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Philips’ 'hue': solid-state lighting’s iPod moment?

30 Oct 2012

Equipment providers sense an upturn, and with the launch of its LED-based “personal wireless lighting” system, Philips might just kick-start the lighting revolution.

by Mike Hatcher
Providers of LED chip manufacturing equipment are finally starting to sense an upturn in demand, just as a high-profile product launch from industry giant Philips shows off just what makes solid-state lighting so different from what has gone before.

The Dutch company’s “hue” lighting system does not come cheap, but Philips is touting it as the start of a fundamental shift in an industry that has remained largely unchanged for the past century.

In a statement announcing that the new “personal wireless lighting” system will be available exclusively from Apple’s retail stores from October 30, Rene van Schooten, CEO of light sources and electronics at Philips Lighting, said: “Digitization and personalization are the key market trends driving the launch of Philips hue and they are central to the transformation of our lighting business.” Initially controllable only via Apple’s iOS operating system, Android functionality is slated to arrive before the end of the year.

None of this would be possible without LEDs, and there is now growing evidence of the market penetration that solid-state lighting is starting to make. In an investor conference call last week, Philips CEO Frans van Houten said that LED-based lighting product sales were up more than 50% year-over-year, and now accounted for nearly a quarter of the company’s total lighting sales.

On the anecdotal side, Paul Hyland – CEO of Germany’s Aixtron, a major supplier of the MOCVD equipment that is fundamental to manufacturing LEDs - last week noted the arrival of the first 60 W-equivalent LED bulb on sale in Europe for less than €10 W, and its immediate popularity.

“The retailer concerned was sold out of these lamps within the first few hours of going on sale, so consumers evidently have a healthy appetite for LED lighting at these price levels,” Hyland told investors in a call to discuss the company's Q3 results.

LED equipment trough “over”
The problem for Hyland and others is that this appetite has not yet turned into a boom in sales of MOCVD or other LED manufacturing equipment.

And that is because the industry is still plagued by overcapacity and highly competitive pricing – something that is making it difficult for the likes of Philips to make healthy margins on their solid-state lighting products, or for chip makers to justify additional spending. As van Houten acknowledges:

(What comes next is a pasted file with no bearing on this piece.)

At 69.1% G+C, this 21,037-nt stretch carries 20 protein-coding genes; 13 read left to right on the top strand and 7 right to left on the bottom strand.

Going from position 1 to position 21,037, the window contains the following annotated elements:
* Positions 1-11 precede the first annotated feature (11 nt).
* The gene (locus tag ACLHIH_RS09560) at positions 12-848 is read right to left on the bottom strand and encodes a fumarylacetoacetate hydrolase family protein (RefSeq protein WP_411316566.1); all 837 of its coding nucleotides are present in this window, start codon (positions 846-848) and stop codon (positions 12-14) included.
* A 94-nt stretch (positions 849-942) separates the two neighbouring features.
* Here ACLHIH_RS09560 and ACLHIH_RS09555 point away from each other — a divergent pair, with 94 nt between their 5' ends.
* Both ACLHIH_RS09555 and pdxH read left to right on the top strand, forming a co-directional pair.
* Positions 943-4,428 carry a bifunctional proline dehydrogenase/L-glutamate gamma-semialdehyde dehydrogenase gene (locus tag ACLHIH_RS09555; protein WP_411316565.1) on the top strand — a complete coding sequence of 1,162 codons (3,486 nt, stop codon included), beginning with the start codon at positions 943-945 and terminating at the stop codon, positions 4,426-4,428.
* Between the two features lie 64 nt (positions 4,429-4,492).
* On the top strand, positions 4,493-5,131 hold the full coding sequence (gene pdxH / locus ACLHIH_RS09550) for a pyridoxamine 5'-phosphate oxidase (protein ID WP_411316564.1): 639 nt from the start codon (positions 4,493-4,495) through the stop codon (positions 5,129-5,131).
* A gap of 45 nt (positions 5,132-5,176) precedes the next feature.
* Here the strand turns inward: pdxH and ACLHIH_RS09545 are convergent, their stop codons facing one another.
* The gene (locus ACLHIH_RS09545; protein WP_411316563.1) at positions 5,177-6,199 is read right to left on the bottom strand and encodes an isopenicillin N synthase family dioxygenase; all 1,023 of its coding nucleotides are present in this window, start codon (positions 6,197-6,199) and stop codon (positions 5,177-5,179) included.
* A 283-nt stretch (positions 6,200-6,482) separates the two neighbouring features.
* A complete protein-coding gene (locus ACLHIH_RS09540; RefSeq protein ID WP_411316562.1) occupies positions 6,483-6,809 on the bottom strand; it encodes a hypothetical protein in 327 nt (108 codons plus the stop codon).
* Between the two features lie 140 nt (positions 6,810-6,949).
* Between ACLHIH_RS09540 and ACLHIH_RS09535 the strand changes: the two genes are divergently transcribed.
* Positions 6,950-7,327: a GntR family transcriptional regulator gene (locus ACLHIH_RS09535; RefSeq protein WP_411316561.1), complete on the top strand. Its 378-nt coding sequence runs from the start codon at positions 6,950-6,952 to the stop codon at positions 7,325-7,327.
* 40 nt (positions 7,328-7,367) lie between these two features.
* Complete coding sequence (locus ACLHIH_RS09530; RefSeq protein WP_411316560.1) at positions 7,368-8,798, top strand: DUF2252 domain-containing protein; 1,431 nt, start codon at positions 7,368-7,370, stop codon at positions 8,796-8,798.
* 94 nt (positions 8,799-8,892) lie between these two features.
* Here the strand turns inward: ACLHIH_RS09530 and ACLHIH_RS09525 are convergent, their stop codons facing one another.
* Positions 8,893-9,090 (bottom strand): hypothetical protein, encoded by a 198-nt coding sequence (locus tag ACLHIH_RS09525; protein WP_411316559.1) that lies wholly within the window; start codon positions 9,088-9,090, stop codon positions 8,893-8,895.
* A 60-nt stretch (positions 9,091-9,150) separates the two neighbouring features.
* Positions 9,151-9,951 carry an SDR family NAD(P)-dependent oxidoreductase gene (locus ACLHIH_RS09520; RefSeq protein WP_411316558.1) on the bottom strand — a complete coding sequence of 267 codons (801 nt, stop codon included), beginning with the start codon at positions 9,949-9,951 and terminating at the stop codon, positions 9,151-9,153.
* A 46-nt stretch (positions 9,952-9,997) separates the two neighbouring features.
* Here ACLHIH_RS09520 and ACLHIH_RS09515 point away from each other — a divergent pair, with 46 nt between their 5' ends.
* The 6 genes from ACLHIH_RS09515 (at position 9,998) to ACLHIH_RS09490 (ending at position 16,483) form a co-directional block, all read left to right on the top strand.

“We are confident about our ability to be the winner in the new world of LED lighting. However, there is still work to do to achieve our 2013 targeted margin range,” said the Philips CEO in an investor call. “Across the board, cost structures are too high structurally for the future of LED lighting, where we need to prepare ourselves for some ongoing competitive pressure.”

He added: “I do feel that we are absolutely on the right path. 50% sales growth in LED in the third quarter is no mean achievement. It's really very good. It shows the leadership that we have.”

Aixtron and key rival Veeco Instruments had both expected the turnaround in demand for capital equipment to become evident in the quarter just completed, but it is now evident that this didn’t happen. As a result, Aixtron now expects to post a €125 million loss this year as the spending hiatus continues. So when will the upturn arrive?

Utilization rates
Hyland said that despite very high utilization rates – typically the trigger for capex spending - Aixtron’s principal customers remain hesitant about adding new capacity. By way of explanation, the CEO ventured:

“This is perhaps an understandable customer reaction, given the recent LED pricing decline and consequent margin pressures they are suffering from, as well as their concerns regarding the sustainability of the current strong demand coming from LED backlighting of LCD TVs.”